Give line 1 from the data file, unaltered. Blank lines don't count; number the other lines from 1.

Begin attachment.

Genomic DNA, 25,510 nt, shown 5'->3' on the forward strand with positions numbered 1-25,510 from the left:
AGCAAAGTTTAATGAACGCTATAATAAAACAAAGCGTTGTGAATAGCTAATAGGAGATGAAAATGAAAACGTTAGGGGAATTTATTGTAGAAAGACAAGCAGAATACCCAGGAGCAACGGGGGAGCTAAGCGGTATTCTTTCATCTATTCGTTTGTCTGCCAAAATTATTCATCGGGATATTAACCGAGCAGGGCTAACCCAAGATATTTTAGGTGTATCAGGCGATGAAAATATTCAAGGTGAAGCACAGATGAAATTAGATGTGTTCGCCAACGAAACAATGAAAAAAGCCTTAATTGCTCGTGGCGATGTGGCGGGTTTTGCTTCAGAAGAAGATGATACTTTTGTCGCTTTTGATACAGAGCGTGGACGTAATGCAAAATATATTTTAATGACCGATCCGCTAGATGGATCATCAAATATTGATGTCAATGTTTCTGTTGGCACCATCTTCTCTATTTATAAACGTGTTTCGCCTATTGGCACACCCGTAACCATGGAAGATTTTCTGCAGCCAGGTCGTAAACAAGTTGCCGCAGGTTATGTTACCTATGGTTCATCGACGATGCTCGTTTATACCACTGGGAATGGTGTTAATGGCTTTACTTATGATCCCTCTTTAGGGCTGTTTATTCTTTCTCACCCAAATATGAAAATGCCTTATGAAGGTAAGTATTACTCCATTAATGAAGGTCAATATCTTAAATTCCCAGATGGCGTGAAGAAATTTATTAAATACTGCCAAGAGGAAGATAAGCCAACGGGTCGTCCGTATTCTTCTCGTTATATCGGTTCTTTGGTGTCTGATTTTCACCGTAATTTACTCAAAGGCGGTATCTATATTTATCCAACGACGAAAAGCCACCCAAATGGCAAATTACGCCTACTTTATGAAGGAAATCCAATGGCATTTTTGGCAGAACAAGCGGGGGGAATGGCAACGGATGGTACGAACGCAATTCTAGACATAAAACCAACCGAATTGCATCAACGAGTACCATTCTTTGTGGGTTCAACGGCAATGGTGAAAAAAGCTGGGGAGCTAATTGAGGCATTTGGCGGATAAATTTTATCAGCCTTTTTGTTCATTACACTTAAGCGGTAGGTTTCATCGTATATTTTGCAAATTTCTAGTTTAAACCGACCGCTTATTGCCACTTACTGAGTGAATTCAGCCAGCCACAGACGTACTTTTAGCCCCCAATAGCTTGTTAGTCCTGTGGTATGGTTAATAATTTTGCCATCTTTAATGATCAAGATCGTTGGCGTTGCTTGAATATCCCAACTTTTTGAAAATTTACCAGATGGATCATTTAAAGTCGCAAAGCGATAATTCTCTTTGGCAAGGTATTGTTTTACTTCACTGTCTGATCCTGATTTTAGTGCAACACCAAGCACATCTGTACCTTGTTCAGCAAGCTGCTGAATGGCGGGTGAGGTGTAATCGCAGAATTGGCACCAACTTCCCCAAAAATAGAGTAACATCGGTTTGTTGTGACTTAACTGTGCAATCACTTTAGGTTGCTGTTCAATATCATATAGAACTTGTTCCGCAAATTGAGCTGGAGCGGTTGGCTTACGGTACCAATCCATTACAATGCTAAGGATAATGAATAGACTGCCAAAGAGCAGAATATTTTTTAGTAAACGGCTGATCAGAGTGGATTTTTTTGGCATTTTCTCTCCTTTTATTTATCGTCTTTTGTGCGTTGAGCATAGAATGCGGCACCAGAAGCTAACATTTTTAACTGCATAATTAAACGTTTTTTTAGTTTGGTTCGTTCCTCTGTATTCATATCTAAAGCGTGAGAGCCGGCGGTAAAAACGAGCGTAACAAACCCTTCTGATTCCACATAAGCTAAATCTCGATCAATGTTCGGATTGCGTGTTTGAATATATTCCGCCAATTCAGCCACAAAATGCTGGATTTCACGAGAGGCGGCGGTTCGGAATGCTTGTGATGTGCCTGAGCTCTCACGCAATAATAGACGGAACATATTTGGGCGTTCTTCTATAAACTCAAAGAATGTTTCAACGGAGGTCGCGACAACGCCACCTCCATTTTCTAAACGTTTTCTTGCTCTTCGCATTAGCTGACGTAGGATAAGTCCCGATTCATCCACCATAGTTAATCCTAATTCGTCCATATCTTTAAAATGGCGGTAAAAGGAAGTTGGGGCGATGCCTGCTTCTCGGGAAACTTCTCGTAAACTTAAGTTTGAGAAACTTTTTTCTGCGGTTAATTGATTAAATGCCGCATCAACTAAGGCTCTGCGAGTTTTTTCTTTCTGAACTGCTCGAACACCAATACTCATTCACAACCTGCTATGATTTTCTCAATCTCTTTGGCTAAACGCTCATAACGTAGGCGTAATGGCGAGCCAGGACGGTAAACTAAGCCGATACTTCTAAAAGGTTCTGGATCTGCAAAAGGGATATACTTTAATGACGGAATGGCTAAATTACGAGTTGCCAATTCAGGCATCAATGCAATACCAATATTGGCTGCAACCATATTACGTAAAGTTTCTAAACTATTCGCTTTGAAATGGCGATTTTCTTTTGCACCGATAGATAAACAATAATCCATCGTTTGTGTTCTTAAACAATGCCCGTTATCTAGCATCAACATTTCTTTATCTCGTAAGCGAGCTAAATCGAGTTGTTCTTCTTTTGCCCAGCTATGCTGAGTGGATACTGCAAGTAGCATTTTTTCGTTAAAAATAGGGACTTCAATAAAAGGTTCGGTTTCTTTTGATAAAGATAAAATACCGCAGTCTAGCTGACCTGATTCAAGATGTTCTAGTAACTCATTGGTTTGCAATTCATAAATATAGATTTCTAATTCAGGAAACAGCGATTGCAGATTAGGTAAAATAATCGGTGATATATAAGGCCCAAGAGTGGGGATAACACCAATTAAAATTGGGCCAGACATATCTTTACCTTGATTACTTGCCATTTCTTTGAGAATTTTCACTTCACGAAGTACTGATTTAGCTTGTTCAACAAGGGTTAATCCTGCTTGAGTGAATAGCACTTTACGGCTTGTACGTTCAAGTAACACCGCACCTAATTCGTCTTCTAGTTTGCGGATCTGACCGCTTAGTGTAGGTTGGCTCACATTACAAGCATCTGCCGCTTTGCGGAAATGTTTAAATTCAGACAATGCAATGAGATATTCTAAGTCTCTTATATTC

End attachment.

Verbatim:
Genomic DNA, 25,510 nt, shown 5'->3' on the forward strand with positions numbered 1-25,510 from the left: